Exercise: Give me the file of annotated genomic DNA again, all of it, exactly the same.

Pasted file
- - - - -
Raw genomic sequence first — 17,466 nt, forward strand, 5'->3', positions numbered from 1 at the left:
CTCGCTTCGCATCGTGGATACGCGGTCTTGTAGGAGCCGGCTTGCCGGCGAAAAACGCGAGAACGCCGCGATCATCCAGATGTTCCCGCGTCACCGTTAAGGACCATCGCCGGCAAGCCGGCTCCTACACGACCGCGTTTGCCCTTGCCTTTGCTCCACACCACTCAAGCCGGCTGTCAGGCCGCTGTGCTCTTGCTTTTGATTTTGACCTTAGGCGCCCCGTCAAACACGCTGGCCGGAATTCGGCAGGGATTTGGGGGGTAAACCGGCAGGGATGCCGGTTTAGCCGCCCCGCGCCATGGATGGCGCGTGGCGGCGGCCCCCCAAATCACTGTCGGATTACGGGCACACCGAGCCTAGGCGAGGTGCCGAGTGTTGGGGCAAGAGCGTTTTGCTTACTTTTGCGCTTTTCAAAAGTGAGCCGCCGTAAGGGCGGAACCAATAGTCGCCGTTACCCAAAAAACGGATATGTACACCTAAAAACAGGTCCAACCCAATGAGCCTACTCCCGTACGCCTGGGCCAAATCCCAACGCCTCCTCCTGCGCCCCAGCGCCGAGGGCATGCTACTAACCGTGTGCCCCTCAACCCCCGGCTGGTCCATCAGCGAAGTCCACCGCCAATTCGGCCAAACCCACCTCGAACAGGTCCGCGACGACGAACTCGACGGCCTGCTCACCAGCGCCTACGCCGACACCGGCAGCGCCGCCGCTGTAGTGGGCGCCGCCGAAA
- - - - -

Raw genomic sequence first — 17,466 nt, forward strand, 5'->3', positions numbered from 1 at the left:
CTCGCTTCGCATCGTGGATACGCGGTCTTGTAGGAGCCGGCTTGCCGGCGAAAAACGCGAGAACGCCGCGATCATCCAGATGTTCCCGCGTCACCGTTAAGGACCATCGCCGGCAAGCCGGCTCCTACACGACCGCGTTTGCCCTTGCCTTTGCTCCACACCACTCAAGCCGGCTGTCAGGCCGCTGTGCTCTTGCTTTTGATTTTGACCTTAGGCGCCCCGTCAAACACGCTGGCCGGAATTCGGCAGGGATTTGGGGGGTAAACCGGCAGGGATGCCGGTTTAGCCGCCCCGCGCCATGGATGGCGCGTGGCGGCGGCCCCCCAAATCACTGTCGGATTACGGGCACACCGAGCCTAGGCGAGGTGCCGAGTGTTGGGGCAAGAGCGTTTTGCTTACTTTTGCGCTTTTCAAAAGTGAGCCGCCGTAAGGGCGGAACCAATAGTCGCCGTTACCCAAAAAACGGATATGTACACCTAAAAACAGGTCCAACCCAATGAGCCTACTCCCGTACGCCTGGGCCAAATCCCAACGCCTCCTCCTGCGCCCCAGCGCCGAGGGCATGCTACTAACCGTGTGCCCCTCAACCCCCGGCTGGTCCATCAGCGAAGTCCACCGCCAATTCGGCCAAACCCACCTCGAACAGGTCCGCGACGACGAACTCGACGGCCTGCTCACCAGCGCCTACGCCGACACCGGCAGCGCCGCCGCTGTAGTGGGCGCCGCCGAAA